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Picture This: Refining Color

Moving beyond "auto" on the white balance setting can enhance your photos.

By Earl Nottingham

Put simply, the white balance control is a feature on most digital cameras and smartphones that enables the camera to see and render colors as accurately as possible under varying  types of illumination such as daylight, shade, clouds or fluorescent or tungsten lights.

Accurate color is accomplished by the camera adding warmer- or cooler-colored filters to compensate for the inherent color cast (color temperature) produced by a given light source. A proper white balance can be attained by either manually choosing the appropriate white balance setting on the camera for the lighting you are shooting under, or setting it to “auto” white balance, which, in essence, “guesses” at the proper lighting.

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In most instances, auto white balance does a remarkably good job of giving us pleasing colors in a photograph, and in practice, many of us leave it on permanently, along with all of the camera’s other “auto” functions — and are more than happy with the results. However, you may find that by exploring and using the individual manual white balance settings, your final image may have more pleasing colors with greater aesthetic impact. An accurate white balance setting is especially important if you are saving your images as a JPG file and not as a raw camera file, which has the advantage of allowing the photo’s white balance to be changed after the fact with software such as Photoshop or Lightroom.

One simple test to see the effects of different white balance settings is to look at a scene through the camera’s LCD monitor as you scroll through or change the individual white balance icons. You can actually see the change in color as you scroll or toggle through the icons. Typically, you would use the “daylight” setting to render the best colors on a typical sunlit day and use the other icons as your lighting situation warranted (cloudy, shade, tungsten, fluorescent, etc). In a daylight scene, try shooting one image with the “daylight” setting and shoot another with auto white balance. Depending on your camera, the results may look very similar, or very different. It’s your call as to which version you prefer.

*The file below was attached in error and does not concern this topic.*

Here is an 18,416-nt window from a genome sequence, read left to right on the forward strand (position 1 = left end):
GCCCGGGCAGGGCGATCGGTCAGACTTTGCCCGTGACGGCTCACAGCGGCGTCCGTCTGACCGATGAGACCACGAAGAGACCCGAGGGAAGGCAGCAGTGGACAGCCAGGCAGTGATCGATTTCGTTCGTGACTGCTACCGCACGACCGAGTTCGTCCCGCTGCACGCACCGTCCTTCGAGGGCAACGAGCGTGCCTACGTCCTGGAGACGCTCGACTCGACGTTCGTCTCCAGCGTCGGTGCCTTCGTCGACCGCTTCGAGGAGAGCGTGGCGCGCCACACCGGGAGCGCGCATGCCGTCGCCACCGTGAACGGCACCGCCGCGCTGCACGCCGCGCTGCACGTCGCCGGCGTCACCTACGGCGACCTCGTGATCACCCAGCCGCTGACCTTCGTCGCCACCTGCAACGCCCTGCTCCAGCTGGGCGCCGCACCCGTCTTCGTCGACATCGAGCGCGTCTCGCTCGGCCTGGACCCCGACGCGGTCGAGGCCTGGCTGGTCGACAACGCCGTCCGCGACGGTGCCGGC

In situations where you may have a mix of light sources, such as the interior of a home with light coming through windows in addition to typical room lighting, most cameras provide a manual custom white balance feature that will give you an extremely accurate white balance by measuring the average color of the multiple light sources. Consult your camera owner’s manual for information on setting a custom white balance.

For the serious outdoor or nature photographer, using manual white balance instead of auto white balance can make a big difference between a so-so photograph and a great one. One common example is a brilliant red and orange sunset. On auto white balance, the camera doesn’t know that the scene is supposed to be predominantly warm-toned and tries to compensate to make the colors more neutral. This can result in losing the desired intense colors. With a manual white balance set to “daylight” or even “cloudy,” the red/orange sunset will retain its brilliance. Hint: If you want to really enhance a sunset, set your white balance to the “cloudy” or “shade” setting since they both add additional warmth. Some photographers leave their white balance on “cloudy” all of the time to ensure a more aesthetically pleasing warm tone in all of their images.

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"Auto" white balance

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"Cloudy" white balance

Today’s digital cameras and smartphones can take remarkably good images with their default automatic settings. However, to take your photography to the next level of creativity, try exploring all of the various manual settings your particular camera offers. It may just give you some new tools to see things in a different light.

 

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For more on TP&W magazine photography, go to our Photography page

 

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